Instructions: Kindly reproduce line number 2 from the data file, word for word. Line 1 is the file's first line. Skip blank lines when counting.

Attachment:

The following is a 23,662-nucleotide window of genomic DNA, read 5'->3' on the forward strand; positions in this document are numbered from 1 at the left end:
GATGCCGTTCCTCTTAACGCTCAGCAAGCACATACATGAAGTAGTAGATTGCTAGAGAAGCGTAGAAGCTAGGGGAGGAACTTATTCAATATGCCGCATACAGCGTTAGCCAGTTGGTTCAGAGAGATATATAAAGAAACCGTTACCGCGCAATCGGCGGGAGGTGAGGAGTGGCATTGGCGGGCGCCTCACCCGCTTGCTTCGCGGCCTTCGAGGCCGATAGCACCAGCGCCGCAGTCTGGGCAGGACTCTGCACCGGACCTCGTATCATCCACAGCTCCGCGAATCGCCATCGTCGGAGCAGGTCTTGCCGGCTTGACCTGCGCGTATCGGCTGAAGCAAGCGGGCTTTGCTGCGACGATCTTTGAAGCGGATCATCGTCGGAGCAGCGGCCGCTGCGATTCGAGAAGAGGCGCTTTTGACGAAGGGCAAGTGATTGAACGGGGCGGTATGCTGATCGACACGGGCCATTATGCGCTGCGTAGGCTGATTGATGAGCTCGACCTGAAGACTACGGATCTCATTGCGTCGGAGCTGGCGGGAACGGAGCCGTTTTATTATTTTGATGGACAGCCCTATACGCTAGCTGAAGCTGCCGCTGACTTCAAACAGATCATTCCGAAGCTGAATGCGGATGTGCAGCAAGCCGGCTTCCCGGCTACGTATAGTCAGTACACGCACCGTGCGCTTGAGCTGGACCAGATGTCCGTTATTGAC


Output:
GATGCCGTTCCTCTTAACGCTCAGCAAGCACATACATGAAGTAGTAGATTGCTAGAGAAGCGTAGAAGCTAGGGGAGGAACTTATTCAATATGCCGCATACAGCGTTAGCCAGTTGGTTCAGAGAGATATATAAAGAAACCGTTACCGCGCAATCGGCGGGAGGTGAGGAGTGGCATTGGCGGGCGCCTCACCCGCTTGCTTCGCGGCCTTCGAGGCCGATAGCACCAGCGCCGCAGTCTGGGCAGGACTCTGCACCGGACCTCGTATCATCCACAGCTCCGCGAATCGCCATCGTCGGAGCAGGTCTTGCCGGCTTGACCTGCGCGTATCGGCTGAAGCAAGCGGGCTTTGCTGCGACGATCTTTGAAGCGGATCATCGTCGGAGCAGCGGCCGCTGCGATTCGAGAAGAGGCGCTTTTGACGAAGGGCAAGTGATTGAACGGGGCGGTATGCTGATCGACACGGGCCATTATGCGCTGCGTAGGCTGATTGATGAGCTCGACCTGAAGACTACGGATCTCATTGCGTCGGAGCTGGCGGGAACGGAGCCGTTTTATTATTTTGATGGACAGCCCTATACGCTAGCTGAAGCTGCCGCTGACTTCAAACAGATCATTCCGAAGCTGAATGCGGATGTGCAGCAAGCCGGCTTCCCGGCTACGTATAGTCAGTACACGCACCGTGCGCTTGAGCTGGACCAGATGTCCGTTATTGAC